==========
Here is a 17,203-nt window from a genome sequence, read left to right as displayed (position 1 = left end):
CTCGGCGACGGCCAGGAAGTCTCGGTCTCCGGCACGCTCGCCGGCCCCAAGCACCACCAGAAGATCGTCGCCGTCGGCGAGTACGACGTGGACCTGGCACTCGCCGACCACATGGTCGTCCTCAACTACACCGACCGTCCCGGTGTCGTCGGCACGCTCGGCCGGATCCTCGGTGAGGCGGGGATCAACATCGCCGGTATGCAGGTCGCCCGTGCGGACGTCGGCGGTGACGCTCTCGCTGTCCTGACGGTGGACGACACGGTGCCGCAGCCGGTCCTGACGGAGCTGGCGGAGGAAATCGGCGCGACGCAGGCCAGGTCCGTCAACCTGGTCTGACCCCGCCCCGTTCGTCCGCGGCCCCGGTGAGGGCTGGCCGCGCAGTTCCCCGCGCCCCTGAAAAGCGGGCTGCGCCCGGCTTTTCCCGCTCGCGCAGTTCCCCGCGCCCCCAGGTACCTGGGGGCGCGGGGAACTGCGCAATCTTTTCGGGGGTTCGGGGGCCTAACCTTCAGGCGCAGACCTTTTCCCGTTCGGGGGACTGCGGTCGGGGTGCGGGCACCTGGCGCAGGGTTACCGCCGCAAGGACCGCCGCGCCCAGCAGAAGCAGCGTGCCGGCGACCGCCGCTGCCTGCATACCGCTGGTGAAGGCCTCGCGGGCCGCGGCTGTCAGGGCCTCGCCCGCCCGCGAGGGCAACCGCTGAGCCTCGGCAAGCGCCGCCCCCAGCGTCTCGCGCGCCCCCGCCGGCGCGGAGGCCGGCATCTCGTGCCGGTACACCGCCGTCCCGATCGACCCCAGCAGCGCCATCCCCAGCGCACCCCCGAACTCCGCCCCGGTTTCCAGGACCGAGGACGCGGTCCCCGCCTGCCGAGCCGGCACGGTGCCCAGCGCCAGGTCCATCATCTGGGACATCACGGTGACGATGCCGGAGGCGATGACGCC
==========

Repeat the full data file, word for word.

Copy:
Here is a 17,203-nt window from a genome sequence, read left to right as displayed (position 1 = left end):
CTCGGCGACGGCCAGGAAGTCTCGGTCTCCGGCACGCTCGCCGGCCCCAAGCACCACCAGAAGATCGTCGCCGTCGGCGAGTACGACGTGGACCTGGCACTCGCCGACCACATGGTCGTCCTCAACTACACCGACCGTCCCGGTGTCGTCGGCACGCTCGGCCGGATCCTCGGTGAGGCGGGGATCAACATCGCCGGTATGCAGGTCGCCCGTGCGGACGTCGGCGGTGACGCTCTCGCTGTCCTGACGGTGGACGACACGGTGCCGCAGCCGGTCCTGACGGAGCTGGCGGAGGAAATCGGCGCGACGCAGGCCAGGTCCGTCAACCTGGTCTGACCCCGCCCCGTTCGTCCGCGGCCCCGGTGAGGGCTGGCCGCGCAGTTCCCCGCGCCCCTGAAAAGCGGGCTGCGCCCGGCTTTTCCCGCTCGCGCAGTTCCCCGCGCCCCCAGGTACCTGGGGGCGCGGGGAACTGCGCAATCTTTTCGGGGGTTCGGGGGCCTAACCTTCAGGCGCAGACCTTTTCCCGTTCGGGGGACTGCGGTCGGGGTGCGGGCACCTGGCGCAGGGTTACCGCCGCAAGGACCGCCGCGCCCAGCAGAAGCAGCGTGCCGGCGACCGCCGCTGCCTGCATACCGCTGGTGAAGGCCTCGCGGGCCGCGGCTGTCAGGGCCTCGCCCGCCCGCGAGGGCAACCGCTGAGCCTCGGCAAGCGCCGCCCCCAGCGTCTCGCGCGCCCCCGCCGGCGCGGAGGCCGGCATCTCGTGCCGGTACACCGCCGTCCCGATCGACCCCAGCAGCGCCATCCCCAGCGCACCCCCGAACTCCGCCCCGGTTTCCAGGACCGAGGACGCGGTCCCCGCCTGCCGAGCCGGCACGGTGCCCAGCGCCAGGTCCATCATCTGGGACATCACGGTGACGATGCCGGAGGCGATGACGCC